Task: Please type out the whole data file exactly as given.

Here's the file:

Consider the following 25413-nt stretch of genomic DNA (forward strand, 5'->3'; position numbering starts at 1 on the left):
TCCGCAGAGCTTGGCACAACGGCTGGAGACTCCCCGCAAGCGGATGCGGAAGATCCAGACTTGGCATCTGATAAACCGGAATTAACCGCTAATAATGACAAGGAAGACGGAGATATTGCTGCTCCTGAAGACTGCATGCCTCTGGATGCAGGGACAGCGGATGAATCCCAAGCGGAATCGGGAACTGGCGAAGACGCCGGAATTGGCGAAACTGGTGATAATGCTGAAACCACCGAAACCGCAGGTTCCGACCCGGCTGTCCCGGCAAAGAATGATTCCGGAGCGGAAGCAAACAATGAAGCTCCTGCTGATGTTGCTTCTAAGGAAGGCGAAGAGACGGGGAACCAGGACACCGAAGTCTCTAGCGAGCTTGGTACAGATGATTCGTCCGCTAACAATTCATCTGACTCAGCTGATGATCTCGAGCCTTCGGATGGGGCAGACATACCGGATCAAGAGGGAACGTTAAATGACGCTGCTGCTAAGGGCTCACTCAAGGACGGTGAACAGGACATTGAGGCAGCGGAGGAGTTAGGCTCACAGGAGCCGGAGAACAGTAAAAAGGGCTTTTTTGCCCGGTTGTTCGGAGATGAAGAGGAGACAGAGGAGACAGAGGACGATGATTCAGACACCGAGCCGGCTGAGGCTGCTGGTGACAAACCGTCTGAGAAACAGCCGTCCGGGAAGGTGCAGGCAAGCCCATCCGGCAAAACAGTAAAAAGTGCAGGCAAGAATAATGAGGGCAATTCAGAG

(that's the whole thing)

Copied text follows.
Consider the following 25413-nt stretch of genomic DNA (forward strand, 5'->3'; position numbering starts at 1 on the left):
TCCGCAGAGCTTGGCACAACGGCTGGAGACTCCCCGCAAGCGGATGCGGAAGATCCAGACTTGGCATCTGATAAACCGGAATTAACCGCTAATAATGACAAGGAAGACGGAGATATTGCTGCTCCTGAAGACTGCATGCCTCTGGATGCAGGGACAGCGGATGAATCCCAAGCGGAATCGGGAACTGGCGAAGACGCCGGAATTGGCGAAACTGGTGATAATGCTGAAACCACCGAAACCGCAGGTTCCGACCCGGCTGTCCCGGCAAAGAATGATTCCGGAGCGGAAGCAAACAATGAAGCTCCTGCTGATGTTGCTTCTAAGGAAGGCGAAGAGACGGGGAACCAGGACACCGAAGTCTCTAGCGAGCTTGGTACAGATGATTCGTCCGCTAACAATTCATCTGACTCAGCTGATGATCTCGAGCCTTCGGATGGGGCAGACATACCGGATCAAGAGGGAACGTTAAATGACGCTGCTGCTAAGGGCTCACTCAAGGACGGTGAACAGGACATTGAGGCAGCGGAGGAGTTAGGCTCACAGGAGCCGGAGAACAGTAAAAAGGGCTTTTTTGCCCGGTTGTTCGGAGATGAAGAGGAGACAGAGGAGACAGAGGACGATGATTCAGACACCGAGCCGGCTGAGGCTGCTGGTGACAAACCGTCTGAGAAACAGCCGTCCGGGAAGGTGCAGGCAAGCCCATCCGGCAAAACAGTAAAAAGTGCAGGCAAGAATAATGAGGGCAATTCAGAG